Imagine Leah Adler Spielberg telling her son, who is working on the movie "Duel," that it's time to put away the camera and go to bed. "Steven, I'm telling you for the last time..." Actually, when filming Duel, Steven Spielberg was closer to 25 than 12, the age at which Emily Hagins directed her first film, "Pathogen."
"Zombie Girl: The Movie" is an award-winning documentary about a tween who loved movies--so much so that she wanted to direct her own. With her mother, Megan, handling the boom microphone (a mike duct-taped onto the end of a paint roller extension) and helping with transportation and other important film-making chores, such as shopping for and making props, and applying stage makeup to the actors, Hagins managed to make her movie. Dad Jerry appears as a researcher in the film and had a few film-making tasks for which he was responsible. Hagins even received a $1000 grant, which was of more interest to Mom, who had been financing, than to Emily.
"Zombie Girl: The Movie" features interviews with the Hagins family, as well as the cast and crew of "Pathogen," and Emily's mentors. Her big break was director Peter Jackson (Lord of the Rings) writing to a friend in Austin (where the Hagins live), telling him to assist the girl.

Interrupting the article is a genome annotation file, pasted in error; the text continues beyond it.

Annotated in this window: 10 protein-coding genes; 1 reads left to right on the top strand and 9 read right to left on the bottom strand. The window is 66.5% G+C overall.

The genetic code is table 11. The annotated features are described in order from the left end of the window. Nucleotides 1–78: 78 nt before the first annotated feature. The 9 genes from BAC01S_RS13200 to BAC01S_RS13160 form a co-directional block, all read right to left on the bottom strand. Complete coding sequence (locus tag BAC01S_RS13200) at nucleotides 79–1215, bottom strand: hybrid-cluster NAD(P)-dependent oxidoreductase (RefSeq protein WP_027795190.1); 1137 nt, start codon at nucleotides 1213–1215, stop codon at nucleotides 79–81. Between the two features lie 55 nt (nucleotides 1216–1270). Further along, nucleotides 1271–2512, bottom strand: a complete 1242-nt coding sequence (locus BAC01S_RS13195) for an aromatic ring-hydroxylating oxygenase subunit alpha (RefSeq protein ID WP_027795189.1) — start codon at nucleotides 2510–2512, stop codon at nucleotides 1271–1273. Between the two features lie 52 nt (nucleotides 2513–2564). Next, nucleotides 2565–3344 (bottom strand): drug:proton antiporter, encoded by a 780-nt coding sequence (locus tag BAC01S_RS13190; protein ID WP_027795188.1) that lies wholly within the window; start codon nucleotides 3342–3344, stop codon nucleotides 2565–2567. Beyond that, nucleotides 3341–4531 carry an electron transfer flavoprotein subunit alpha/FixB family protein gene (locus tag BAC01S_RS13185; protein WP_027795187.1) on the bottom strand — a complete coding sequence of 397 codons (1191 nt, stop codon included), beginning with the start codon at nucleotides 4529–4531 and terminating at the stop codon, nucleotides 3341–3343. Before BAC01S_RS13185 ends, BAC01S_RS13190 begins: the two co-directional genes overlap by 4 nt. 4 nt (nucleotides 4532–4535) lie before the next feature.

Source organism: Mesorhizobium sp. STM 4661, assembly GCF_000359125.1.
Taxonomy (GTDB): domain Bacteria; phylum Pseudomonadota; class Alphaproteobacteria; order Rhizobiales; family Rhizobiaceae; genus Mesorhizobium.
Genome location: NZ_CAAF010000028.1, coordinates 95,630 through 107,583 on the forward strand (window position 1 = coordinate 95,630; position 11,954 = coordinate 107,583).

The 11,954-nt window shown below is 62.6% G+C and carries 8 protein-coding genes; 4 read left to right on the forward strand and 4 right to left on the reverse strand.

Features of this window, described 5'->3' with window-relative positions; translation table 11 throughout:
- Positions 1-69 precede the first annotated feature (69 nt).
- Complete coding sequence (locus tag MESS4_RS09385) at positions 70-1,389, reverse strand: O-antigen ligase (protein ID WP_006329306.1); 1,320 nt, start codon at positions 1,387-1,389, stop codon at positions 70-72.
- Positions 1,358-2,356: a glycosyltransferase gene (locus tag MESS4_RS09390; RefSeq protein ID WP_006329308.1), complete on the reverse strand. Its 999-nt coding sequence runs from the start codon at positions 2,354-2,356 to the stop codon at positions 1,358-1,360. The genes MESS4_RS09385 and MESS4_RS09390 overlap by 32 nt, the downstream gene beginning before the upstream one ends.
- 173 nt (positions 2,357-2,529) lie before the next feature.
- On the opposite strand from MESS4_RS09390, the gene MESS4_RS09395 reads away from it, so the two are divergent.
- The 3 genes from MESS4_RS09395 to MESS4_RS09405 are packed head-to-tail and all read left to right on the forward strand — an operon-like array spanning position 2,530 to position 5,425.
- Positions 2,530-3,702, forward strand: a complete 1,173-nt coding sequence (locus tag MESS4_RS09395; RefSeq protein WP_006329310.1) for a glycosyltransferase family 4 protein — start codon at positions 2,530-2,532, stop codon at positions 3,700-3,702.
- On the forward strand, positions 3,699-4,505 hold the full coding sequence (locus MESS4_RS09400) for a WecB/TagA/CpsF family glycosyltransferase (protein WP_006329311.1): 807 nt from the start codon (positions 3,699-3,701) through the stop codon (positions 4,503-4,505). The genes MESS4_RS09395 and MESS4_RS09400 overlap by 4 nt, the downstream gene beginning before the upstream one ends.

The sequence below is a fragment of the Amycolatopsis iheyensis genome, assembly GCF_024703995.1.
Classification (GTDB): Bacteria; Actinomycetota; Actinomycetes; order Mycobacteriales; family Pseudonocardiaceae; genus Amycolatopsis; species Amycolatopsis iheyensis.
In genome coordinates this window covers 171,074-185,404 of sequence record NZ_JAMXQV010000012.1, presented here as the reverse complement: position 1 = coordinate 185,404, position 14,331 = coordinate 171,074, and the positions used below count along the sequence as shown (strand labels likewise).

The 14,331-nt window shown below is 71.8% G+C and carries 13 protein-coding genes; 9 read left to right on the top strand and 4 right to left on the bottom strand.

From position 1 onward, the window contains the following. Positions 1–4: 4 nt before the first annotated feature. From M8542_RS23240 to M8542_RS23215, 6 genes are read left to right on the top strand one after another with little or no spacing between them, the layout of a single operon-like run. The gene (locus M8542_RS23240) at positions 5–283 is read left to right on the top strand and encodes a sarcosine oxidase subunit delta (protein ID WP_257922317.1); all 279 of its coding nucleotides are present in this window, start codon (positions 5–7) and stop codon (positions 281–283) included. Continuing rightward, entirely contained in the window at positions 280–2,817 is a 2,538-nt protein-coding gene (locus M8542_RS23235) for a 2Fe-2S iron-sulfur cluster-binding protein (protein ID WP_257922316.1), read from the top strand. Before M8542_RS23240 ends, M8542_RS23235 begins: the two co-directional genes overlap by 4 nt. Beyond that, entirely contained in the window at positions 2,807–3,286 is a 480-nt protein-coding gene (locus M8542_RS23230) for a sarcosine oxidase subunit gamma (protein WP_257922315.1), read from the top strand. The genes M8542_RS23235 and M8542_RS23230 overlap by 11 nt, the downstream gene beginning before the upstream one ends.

In between scenes of production, we see family members carving pumpkins, cooking and making music together. Megan and Emily have a few disagreements, most over "artistic vision," and Megan must walk the tightrope stretched between responsible mom and film tech.
Emily Hagins wrote "Pathogen" when she was ten years old. When filming began, she was twelve. She and her cast scheduled filming around homework, school holidays and events, and family activities. The bulk of filming occurred on weekends and during school vacations. Inevitably, shooting fell behind and the project took much longer to complete than was expected.
"Zombie Girl: The Movie follows" Emily through early stages of film-making to opening night; the Alamo Drafthouse, where the film was screened, sold out. In a funny scene the director greeted her audience and introduced her film with aplomb, making it clear that she didn't really want to talk about continuity.
Throughout "Zombie Girl: The Movie", adults involved in film-making and criticism discuss the technological changes that have allowed teenagers to become filmmakers, including their positive and negative aspects. Also included on the DVD are a number of extras, including interviews and the entire feature-length film, "Pathogen" (this is the first film I've seen where the "making of" was the feature and the film was a "bonus"). For info on all of Emily's movies, visit cheesynuggets.com.
Bottom Line: Would I buy/rent/stream "Zombie Girl: The Movie?" Buy! There's a certain teenage Chloë I need to send a copy to--she wants to be a filmmaker, too. (Zombie Girl: The Movie on DVD hits the streets November 9.)